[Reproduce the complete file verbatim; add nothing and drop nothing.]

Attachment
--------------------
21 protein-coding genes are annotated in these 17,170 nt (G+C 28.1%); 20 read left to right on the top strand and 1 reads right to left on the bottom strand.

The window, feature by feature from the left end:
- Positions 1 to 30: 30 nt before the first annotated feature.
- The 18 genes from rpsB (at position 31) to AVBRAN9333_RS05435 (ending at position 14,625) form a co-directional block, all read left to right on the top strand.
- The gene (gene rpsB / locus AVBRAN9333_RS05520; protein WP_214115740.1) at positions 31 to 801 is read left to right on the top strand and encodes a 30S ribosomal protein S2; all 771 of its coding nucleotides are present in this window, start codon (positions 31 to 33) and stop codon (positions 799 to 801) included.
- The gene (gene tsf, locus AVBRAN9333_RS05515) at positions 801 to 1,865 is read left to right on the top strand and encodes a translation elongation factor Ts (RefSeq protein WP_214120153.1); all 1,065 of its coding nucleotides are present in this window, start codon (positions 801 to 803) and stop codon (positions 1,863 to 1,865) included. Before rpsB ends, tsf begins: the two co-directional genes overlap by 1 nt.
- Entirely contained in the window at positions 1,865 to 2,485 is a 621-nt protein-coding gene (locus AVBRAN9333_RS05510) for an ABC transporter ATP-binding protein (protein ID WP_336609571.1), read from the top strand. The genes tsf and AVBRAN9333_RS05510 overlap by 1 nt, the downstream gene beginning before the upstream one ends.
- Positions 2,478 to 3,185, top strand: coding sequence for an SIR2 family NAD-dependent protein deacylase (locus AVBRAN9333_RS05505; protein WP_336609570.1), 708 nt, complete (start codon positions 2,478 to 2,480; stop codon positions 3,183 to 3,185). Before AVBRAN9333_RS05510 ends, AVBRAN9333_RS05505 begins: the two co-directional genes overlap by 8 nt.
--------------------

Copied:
21 protein-coding genes are annotated in these 17,170 nt (G+C 28.1%); 20 read left to right on the top strand and 1 reads right to left on the bottom strand.

The window, feature by feature from the left end:
- Positions 1 to 30: 30 nt before the first annotated feature.
- The 18 genes from rpsB (at position 31) to AVBRAN9333_RS05435 (ending at position 14,625) form a co-directional block, all read left to right on the top strand.
- The gene (gene rpsB / locus AVBRAN9333_RS05520; protein WP_214115740.1) at positions 31 to 801 is read left to right on the top strand and encodes a 30S ribosomal protein S2; all 771 of its coding nucleotides are present in this window, start codon (positions 31 to 33) and stop codon (positions 799 to 801) included.
- The gene (gene tsf, locus AVBRAN9333_RS05515) at positions 801 to 1,865 is read left to right on the top strand and encodes a translation elongation factor Ts (RefSeq protein WP_214120153.1); all 1,065 of its coding nucleotides are present in this window, start codon (positions 801 to 803) and stop codon (positions 1,863 to 1,865) included. Before rpsB ends, tsf begins: the two co-directional genes overlap by 1 nt.
- Entirely contained in the window at positions 1,865 to 2,485 is a 621-nt protein-coding gene (locus AVBRAN9333_RS05510) for an ABC transporter ATP-binding protein (protein ID WP_336609571.1), read from the top strand. The genes tsf and AVBRAN9333_RS05510 overlap by 1 nt, the downstream gene beginning before the upstream one ends.
- Positions 2,478 to 3,185, top strand: coding sequence for an SIR2 family NAD-dependent protein deacylase (locus AVBRAN9333_RS05505; protein WP_336609570.1), 708 nt, complete (start codon positions 2,478 to 2,480; stop codon positions 3,183 to 3,185). Before AVBRAN9333_RS05510 ends, AVBRAN9333_RS05505 begins: the two co-directional genes overlap by 8 nt.